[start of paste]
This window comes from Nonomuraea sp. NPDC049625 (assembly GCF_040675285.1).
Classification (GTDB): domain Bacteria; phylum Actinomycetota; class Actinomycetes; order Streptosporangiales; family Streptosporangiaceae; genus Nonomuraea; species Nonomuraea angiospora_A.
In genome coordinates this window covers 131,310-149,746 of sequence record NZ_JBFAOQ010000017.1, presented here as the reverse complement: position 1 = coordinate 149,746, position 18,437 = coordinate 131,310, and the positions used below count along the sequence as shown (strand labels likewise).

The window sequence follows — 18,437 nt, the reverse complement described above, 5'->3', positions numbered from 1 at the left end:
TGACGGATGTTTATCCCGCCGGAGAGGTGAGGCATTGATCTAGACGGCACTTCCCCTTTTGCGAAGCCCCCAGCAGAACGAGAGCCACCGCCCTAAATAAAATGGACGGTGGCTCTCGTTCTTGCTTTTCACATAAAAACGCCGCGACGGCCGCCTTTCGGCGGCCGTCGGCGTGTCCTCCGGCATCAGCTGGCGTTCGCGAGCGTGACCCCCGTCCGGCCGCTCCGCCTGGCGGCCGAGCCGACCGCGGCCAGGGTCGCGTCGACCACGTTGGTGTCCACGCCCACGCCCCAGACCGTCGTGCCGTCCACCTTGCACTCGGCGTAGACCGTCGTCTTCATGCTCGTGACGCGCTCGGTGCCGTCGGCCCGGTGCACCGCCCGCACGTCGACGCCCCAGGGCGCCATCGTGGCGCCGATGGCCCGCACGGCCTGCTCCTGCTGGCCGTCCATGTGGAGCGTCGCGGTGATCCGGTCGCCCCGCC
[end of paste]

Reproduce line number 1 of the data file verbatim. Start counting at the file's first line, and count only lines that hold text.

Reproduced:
This window comes from Nonomuraea sp. NPDC049625 (assembly GCF_040675285.1).